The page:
Dominik Auliczek

Dominik Auliczek

Oil painting of Dominikus Auliczek by Joseph Weiß
Born (1734-08-01)1 August 1734
Polička, Bohemia
Died 15 April 1804(1804-04-15) (aged 69)
Munich, Bavaria
Nationality Bohemian, Bavarian
Occupation Sculptor
Known for Nymphenburg porcelain

Dominik Auliczek (or Dominikus, Dominic, Aulizek, 1 August 1734 – 15 April 1804) was a sculptor and porcelain designer born in Bohemia who was employed for many years by the porcelain factory at the Nymphenburg Palace, Munich, Bavaria.


Dominik Auliczek was born in Polička, Bohemia on 1 August 1734. His father was Mathias Auliczek, the mayor of the town, and his mother was Rosina Martini.[1]

Auliczek studied with F. Pacak in Litomyšl. He then studied in Vienna in 1752–53, first with J. G. Leutner and then at the Academy. In 1754 he was in Paris, and in 1755–56 he studied at the Academy in London. In 1756–59 he studied at the Academy in Rome.[1] In 1759 he earned a prize for sculpture from the Accademia di San Luca, and was awarded the Order of the Golden Spur by Pope Clement XIII.[2] The award conferred nobility. He then worked for three years under Gaetano Chiaveri.[1]

Auliczek had completed several statues, and was preparing to return to Bohemia with his earnings when he was robbed by a confidence man posing as a bishop.[2] Auliczek moved to Munich in 1762, and joined the Nymphenburg Porcelain Manufactory in 1763, first as a repairer and then as a master modeler. On 28 November 1765 he married Maria Josepha, daughter of the artist Joseph Weiß, in Nymphenburg. They had three daughters and five sons. In 1772 he was appointed court sculptor. He became a councilor in 1782. He retired in 1797.[1]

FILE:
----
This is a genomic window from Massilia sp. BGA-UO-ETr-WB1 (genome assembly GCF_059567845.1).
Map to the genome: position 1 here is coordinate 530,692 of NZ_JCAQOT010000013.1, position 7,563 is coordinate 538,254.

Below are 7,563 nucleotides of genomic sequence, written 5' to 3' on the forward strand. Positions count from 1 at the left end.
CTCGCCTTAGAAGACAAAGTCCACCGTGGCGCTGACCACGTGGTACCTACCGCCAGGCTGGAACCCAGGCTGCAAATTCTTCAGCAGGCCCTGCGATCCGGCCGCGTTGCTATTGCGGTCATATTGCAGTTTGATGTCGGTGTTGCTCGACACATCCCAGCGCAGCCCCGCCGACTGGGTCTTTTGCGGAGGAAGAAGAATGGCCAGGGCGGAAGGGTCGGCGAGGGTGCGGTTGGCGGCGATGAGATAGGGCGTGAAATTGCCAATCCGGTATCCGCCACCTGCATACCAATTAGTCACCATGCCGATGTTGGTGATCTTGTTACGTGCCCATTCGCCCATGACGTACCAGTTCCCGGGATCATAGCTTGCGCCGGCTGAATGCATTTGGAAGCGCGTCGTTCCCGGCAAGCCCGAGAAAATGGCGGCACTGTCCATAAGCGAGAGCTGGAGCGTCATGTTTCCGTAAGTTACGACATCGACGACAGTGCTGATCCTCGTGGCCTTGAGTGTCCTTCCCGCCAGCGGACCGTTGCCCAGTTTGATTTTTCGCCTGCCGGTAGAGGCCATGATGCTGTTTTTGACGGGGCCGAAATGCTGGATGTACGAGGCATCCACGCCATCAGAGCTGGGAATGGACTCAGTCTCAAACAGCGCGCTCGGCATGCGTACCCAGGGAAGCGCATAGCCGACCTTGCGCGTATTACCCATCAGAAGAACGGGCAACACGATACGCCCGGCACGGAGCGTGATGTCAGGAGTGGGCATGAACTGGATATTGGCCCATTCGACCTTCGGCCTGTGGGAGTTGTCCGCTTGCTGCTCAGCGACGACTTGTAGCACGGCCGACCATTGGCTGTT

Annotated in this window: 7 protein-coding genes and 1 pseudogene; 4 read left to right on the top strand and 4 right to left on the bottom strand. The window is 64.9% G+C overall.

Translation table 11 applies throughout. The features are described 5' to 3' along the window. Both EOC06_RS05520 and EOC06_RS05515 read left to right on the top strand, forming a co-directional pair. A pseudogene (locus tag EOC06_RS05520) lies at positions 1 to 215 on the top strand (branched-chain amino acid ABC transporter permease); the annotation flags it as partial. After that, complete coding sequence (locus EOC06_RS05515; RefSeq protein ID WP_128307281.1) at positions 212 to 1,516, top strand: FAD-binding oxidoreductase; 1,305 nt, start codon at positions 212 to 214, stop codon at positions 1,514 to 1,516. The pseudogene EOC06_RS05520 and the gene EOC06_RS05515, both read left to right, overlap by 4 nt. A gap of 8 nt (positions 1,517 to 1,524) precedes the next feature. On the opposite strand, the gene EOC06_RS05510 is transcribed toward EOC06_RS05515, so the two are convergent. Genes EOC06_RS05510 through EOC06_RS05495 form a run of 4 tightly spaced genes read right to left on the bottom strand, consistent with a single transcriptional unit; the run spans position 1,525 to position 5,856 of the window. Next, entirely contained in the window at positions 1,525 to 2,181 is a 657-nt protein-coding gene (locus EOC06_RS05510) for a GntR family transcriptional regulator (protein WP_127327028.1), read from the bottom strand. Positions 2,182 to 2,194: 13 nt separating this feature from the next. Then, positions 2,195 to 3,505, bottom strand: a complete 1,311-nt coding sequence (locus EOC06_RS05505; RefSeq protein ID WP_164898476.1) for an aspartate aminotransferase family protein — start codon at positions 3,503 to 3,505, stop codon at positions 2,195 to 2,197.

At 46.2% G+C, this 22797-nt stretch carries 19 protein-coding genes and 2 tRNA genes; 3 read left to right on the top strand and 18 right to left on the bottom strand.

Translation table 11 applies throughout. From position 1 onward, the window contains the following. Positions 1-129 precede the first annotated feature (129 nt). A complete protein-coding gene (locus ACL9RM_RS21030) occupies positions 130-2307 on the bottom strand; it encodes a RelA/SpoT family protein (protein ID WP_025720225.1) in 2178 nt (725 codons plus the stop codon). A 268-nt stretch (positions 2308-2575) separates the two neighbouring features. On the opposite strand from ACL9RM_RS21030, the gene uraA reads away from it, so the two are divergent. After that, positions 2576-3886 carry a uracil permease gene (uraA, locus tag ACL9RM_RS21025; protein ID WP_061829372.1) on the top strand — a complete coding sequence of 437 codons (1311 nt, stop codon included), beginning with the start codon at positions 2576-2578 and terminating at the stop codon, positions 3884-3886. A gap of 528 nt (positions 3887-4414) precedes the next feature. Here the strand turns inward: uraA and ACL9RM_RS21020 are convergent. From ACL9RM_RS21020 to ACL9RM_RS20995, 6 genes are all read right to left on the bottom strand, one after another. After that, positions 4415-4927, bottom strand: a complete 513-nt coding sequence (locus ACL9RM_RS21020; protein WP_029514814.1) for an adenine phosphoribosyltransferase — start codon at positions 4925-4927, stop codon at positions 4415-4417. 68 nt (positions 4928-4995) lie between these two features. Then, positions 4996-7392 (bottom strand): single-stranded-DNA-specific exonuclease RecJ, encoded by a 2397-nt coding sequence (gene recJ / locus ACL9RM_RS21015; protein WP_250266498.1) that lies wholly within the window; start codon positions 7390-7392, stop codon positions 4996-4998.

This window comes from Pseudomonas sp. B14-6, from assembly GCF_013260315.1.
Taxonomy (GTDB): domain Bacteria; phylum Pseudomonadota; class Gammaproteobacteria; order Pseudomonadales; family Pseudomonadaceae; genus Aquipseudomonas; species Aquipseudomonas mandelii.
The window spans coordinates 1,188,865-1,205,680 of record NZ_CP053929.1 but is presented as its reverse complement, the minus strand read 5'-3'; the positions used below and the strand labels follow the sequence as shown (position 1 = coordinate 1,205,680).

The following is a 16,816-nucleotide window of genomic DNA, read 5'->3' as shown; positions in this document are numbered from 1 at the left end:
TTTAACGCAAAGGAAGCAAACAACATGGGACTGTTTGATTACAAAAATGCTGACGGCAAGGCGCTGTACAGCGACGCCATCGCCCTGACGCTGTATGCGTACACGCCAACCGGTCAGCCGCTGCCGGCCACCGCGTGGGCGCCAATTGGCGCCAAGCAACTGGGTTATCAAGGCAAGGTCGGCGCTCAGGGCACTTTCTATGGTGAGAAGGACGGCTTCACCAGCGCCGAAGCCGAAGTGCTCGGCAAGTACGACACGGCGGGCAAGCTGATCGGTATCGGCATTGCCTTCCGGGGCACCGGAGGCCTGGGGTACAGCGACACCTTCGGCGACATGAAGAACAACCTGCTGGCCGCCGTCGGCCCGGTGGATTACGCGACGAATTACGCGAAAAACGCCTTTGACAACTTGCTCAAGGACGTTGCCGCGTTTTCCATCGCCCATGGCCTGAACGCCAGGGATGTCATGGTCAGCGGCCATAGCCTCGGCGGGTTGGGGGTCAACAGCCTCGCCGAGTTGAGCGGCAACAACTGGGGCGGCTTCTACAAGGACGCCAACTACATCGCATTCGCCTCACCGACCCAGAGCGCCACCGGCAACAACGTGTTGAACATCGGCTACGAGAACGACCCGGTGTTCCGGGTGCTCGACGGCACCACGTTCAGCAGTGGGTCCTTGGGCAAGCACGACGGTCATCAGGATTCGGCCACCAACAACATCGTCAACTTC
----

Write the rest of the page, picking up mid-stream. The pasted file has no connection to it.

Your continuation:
Dominik Auliczek died in Munich on 15 April 1804, aged 69. His son Dominikus von Auliczek the Younger (born 17 November 1775) was also a porcelain designer and from 1829–35 was the owner of a porcelain factory in Regensburg.[1]


Auliczek's work was at first strongly influenced by the Romanesque and then Late Baroque, at the end by Rococo, and was starting to show signs of Classicism. Nothing of the Roman period can be seen in his large sculptures. He created figures of gods for the Electoral palace gardens in Nymphenburg in 1770–82, and three groups of cherubs in 1776.[1] The statues included Jupiter, Juno, Pluto and Proserpina.[3] His depictions of fighting animals are the most notable of his porcelain figures and groups, and he also made well-executed figures of gods and portraits in relief. The Perlservice is the best example of his tableware.[1]



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